Quince Palinka with Honey:
As Hungarians say, the best place for these sweet Quince Palinka with Honey is below the chignon (ladies’ hair bun) because ladies are know to like to raise a glass or two of these sorts to lift their spirits. But so are men, who certainly should not be denied the pleasure in this age of gender equality.
The quince apple and pear both belong to the Rosaceae (rose) family. The only fruit what they grow it for the fragrance and the taste. In “Ancient Rome” they called the quince as “golden apple”. In Europe, quinces are commonly grown in central and southern areas where the summers are sufficiently hot for the fruit to fully ripen. They are not grown in large amounts; typically one or two quince trees are grown in a mixed orchard with several apples and other fruit trees: so were they grown in the 18th-century New England colonies, where there was always a quince at the lower corner of the vegetable garden.
Quinces in England are first recorded in about 1275, when Edward I had some planted at the Tower of London.However, most varieties of quince are too hard, astringent and sour to eat.The origin of the Spanish word for our membrillo quince comes from the name for the quince tree’s branches. When the branches are new, they are tender, flexible, and highly resilient, just like “mimbre” (wicker). “Membrillo” is the diminutive of “mimbre” .
Quince has always been prized for its medicinal properties, and is known to have been cultivated in ancient Babylon.
The Greeks were familiar a common variety of quince grown in Crete, in the city of Cydon. In Greece, quince was sacred to Aphrodite, the goddess of love and fertility. According to various sources, including Plutarch, Greek brides chewed on a piece of quince to get sweet-smelling breath before entering the bridal chamber.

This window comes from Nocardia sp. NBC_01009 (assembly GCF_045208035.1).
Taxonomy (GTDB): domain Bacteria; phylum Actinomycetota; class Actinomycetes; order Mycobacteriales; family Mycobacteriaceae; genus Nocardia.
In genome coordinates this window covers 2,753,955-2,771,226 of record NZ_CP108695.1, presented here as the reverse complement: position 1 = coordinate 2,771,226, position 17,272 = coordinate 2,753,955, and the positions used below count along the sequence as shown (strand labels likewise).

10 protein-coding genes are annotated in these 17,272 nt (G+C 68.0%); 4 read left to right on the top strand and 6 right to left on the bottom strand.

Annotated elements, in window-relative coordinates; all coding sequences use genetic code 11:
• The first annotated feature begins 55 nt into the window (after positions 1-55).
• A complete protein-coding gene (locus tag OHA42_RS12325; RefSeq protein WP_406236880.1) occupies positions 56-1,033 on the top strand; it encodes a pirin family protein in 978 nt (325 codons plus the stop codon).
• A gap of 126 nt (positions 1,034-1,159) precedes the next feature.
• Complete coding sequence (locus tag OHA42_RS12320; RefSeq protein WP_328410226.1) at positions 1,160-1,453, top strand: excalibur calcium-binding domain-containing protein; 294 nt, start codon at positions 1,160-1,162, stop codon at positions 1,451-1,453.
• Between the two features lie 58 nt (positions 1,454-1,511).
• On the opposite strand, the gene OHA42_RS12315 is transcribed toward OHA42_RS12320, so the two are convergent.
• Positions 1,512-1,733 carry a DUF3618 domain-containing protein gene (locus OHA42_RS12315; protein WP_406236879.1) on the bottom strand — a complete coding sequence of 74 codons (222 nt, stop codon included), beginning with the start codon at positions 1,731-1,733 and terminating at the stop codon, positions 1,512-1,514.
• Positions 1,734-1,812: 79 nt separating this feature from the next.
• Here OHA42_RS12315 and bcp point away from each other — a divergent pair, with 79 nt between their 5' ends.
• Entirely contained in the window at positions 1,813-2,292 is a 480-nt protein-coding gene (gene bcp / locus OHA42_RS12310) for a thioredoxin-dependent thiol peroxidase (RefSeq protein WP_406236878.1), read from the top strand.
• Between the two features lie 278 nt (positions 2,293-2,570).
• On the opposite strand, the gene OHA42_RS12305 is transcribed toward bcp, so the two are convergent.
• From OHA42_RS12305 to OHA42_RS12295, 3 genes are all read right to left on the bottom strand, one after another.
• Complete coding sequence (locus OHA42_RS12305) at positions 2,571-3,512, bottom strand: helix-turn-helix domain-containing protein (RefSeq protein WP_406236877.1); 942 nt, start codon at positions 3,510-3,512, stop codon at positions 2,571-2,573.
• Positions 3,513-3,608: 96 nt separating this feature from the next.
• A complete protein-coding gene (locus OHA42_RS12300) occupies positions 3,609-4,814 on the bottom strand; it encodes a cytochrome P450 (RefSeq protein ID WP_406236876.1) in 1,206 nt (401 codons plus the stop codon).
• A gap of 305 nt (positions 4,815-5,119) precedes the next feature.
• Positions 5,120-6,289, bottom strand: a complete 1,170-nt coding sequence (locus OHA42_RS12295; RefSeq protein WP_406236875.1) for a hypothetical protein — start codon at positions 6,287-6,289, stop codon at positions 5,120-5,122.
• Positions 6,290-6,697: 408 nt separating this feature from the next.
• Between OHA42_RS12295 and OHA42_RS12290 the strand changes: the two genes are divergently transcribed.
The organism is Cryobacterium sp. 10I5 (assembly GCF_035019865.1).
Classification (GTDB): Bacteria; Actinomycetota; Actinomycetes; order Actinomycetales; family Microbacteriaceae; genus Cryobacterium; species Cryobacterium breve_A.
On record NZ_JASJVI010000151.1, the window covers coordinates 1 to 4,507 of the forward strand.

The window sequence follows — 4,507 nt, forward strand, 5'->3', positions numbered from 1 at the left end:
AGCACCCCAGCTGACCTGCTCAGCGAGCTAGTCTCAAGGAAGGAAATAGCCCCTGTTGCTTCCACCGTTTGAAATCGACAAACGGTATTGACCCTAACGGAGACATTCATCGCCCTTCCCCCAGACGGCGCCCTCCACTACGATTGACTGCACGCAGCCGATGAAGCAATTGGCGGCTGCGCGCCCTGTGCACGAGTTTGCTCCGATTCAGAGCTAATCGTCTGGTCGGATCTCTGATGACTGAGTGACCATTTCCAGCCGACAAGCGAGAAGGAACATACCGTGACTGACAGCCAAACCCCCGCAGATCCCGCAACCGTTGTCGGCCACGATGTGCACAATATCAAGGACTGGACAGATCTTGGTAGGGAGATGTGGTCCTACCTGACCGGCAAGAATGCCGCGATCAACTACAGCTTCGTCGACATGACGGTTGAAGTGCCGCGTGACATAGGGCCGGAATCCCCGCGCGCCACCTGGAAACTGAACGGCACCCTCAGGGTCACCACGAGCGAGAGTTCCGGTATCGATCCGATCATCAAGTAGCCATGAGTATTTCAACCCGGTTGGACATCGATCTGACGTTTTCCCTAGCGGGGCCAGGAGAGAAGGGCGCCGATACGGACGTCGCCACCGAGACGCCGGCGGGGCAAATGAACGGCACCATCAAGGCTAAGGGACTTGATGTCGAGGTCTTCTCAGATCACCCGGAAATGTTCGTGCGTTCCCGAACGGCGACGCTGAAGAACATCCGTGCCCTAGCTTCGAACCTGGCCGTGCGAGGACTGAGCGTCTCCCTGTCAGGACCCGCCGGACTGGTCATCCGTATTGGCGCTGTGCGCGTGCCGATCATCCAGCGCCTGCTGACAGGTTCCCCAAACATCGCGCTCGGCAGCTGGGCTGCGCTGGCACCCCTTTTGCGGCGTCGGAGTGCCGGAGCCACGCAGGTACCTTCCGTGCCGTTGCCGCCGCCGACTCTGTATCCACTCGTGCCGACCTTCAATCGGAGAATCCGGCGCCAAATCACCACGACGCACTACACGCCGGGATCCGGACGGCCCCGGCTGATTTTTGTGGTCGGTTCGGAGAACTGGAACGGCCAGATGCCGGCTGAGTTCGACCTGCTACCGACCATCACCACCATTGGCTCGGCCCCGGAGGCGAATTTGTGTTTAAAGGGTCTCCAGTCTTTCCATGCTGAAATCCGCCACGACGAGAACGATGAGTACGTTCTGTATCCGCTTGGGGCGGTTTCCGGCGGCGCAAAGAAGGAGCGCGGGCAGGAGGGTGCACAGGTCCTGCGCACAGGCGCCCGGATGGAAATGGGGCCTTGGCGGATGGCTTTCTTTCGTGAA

The Romans continued the Greek tradition, representing the goddess Venus holding a quince in her right hand. They also gave quince to the couple to dine on as a symbol of good luck and fertility. In the Middle Ages, quince was also highly valued.The quince fruit has long been home grown and cooked in rural environments, thanks to its long shelf life, extensive culinary applications, and high energy content.
Its suspension has hepatoprotective effect, and fresh juice and decoction have obvious inhibitory effect on intestinal bacteria and Staphylococcus aureus. Arabs also valued this fruit and recognised its many medicinal virtues.
High in pectin, they are used to make jam, jelly and quince pudding, or they may be peeled, then roasted, baked or stewed; pectin levels diminish as the fruit ripens. The flesh of the fruit turns red after a long cooking time. The very strong perfume means they can be added in small quantities to apple pies and jam to enhance the flavor.In the Balkans and elsewhere, quince brandy and quince liquor are made.In Hungary, made from quince jam, soup,compote,souse, cheese, and Palinka is well .After the discovery of methods of preserving foods in sugar in the fourth century AD, Roman agriculturist and writer Palladius worked on the idea of baking quince honey strips, which reduced its volume by half and resulted in a spread. As early as the seventh century, recipes for jellies prepared with quince juice and honey began to appear. The alchemist and confectioner Nostradamus left several written recipes for quince compote in his book. His writings explained that chefs who peeled the fruit before cooking it did not know what they were doing, as the skin actually accentuates the smell of the fruit.